Account switching changes to put focus on value and loyalty

Banks are set to spend millions on marketing initiatives to entice current account customers to switch when a new system that promises to speed up the process launches next week but many in the industry believe the focus should be on retaining customers by offering added value rather than aggressively pursuing new customers.  

Halifax
Halifax is one of several banks running ads pushing incentives for customers to switch.

The Payments Council in partnership with 17 banking groups that manage the accounts of the vast majority of Britain’s 46 million current account holders will next week (16 Monday) launch its free current account switching service to make switching, the Payments Council says, “simpler, more reliable hassle free”.

The launch of the service was prompted by a 2011 recommendation from the Independent Commission on banking that said more needed to be done to bolster switching levels. People only changed their current account once every 26 years on average, it claimed.

The Payments Council will launch a multi-million pound campaign on Monday (16 September) to raise awareness of the service and its benefits. The UK’s biggest bank brands are also stepping up marketing activity in preparation with a flurry of incentives and ads to put them front of mind for anyone looking to use the switching service.

Halifax is promoting its ‘£100 to switch’ offer and its own switching service heavily, while direct bank First Direct as upped its incentive to prospective customers to £125 from £100.

Others have added loyalty elements to their debit cards both as an incentive to switch and a reason to stay. Halifax launched a ‘cashback debit card’ last month offering mobile and online banking customers the chance to earn up to 15 per cent cashback when they shop with participating retailers. The launch came soon after Royal Bank of Scotland announced its own “Cashback Plus” debit card, which offers between 1and 20 per cent cashback to customers when shopping at participating retailers.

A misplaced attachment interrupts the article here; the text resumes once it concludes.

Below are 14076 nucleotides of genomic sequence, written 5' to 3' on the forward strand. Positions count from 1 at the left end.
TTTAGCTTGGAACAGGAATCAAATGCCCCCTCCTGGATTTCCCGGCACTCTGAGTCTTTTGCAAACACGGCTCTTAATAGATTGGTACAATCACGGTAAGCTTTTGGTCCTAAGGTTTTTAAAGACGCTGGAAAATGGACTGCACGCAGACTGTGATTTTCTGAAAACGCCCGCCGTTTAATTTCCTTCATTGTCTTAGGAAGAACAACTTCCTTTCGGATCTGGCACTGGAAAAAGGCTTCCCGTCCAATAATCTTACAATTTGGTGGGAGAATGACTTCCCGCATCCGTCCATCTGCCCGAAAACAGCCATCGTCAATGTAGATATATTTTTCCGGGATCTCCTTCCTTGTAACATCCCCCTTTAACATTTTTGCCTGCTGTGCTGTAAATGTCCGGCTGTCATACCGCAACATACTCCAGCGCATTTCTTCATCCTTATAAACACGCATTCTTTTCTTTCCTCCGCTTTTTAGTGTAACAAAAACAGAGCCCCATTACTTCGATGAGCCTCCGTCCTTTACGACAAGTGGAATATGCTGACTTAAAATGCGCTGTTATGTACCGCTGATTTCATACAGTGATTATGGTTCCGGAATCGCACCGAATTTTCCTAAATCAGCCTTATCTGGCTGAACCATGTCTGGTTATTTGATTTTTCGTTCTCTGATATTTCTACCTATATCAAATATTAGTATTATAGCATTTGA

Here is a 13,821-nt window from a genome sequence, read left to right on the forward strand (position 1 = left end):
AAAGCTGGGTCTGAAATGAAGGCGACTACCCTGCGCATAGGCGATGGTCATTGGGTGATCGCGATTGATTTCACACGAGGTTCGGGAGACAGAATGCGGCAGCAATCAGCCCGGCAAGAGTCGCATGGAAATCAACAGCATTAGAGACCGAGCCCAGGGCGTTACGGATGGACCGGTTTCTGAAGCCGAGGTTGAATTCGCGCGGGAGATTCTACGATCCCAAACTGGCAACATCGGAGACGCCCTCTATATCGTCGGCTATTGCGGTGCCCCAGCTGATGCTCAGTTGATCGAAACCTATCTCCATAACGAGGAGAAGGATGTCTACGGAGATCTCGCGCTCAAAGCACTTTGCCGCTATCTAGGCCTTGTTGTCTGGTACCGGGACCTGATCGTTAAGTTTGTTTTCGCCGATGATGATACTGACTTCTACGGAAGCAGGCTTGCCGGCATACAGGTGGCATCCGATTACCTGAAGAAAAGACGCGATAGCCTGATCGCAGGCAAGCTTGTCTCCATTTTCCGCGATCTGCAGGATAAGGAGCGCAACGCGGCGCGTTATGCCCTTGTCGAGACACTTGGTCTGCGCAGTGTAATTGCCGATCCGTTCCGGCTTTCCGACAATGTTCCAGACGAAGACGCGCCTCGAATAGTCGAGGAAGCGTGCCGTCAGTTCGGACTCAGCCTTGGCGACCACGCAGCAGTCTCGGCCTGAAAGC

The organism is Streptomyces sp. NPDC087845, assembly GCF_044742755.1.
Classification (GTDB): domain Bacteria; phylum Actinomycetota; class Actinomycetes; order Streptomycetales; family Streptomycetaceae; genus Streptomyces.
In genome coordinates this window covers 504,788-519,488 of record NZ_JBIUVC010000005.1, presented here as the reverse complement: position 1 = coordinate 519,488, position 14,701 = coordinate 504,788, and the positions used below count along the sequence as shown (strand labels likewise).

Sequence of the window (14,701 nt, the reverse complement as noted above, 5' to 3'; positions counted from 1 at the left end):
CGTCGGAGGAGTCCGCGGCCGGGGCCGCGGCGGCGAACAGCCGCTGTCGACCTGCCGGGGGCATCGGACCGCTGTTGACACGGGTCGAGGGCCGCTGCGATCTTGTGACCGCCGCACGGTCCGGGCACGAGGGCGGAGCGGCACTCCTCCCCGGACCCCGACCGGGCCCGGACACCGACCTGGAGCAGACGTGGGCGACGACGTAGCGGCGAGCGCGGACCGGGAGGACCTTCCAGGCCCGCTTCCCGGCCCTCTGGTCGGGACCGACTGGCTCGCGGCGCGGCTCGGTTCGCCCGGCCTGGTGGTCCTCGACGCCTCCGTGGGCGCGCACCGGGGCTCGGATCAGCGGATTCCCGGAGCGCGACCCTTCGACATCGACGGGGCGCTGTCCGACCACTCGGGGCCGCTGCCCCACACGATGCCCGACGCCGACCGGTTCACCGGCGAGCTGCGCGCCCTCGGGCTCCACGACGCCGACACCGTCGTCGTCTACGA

Financial services marketers say the changes provide banks with an opportunity to demonstrate the value and service they offer to existing customers both as a tool to acquire customers but as importantly to make sure customers are not tempted by cash incentives.

Nationwide is planning to launch a multi-media campaign using its “You need a bank account, you don’t need a bank” umbrella positioning. Marketing director Andy McQueen told Marketing Week the switching service will provide the people with the “nudge they need to actually move” but warns brands will need to do more to keep customers.

“I’m sure lots of banks will take this opportunity to market their wares. But the proof of the pudding will be in the eating – those providers that offer good value, great service and innovative accounts that meet the needs of modern consumers with things like mobile banking, will be the ones that win long-term customers.”

Lloyds Banking Group’s chief marketing officer Eva Eisenschimmel says the banks she oversees marketing for, such as Lloyds Bank, HBOS and Halifax, will do what is possible to keep switching levels low.

“You can’t have a competitive market or sector that can genuinely delight customers unless switching is possible and a genuine alternative is accessible. We [Lloyds Banking Group] are embracing it and we will do our best to make sure our customers are loved and have no desire to test it.

“Halifax’s Cashback Plus and other [similar schemes] are maybe about loyalty but it is also about value, which is key in banking. I hope switching stays low because people are happy but there will be  nowhere to hide and nor should there be.”

Gavin Dein executive director of Reward, which worked with Royal Bank of Scotland on developing CashBack Plus, says banks need to go back to basics to ensure they do not lose customers.

“You want to avoid a situation where account switching is the norm. The focus will be on retention not acquisition over the next three years, about understanding what customers need.”

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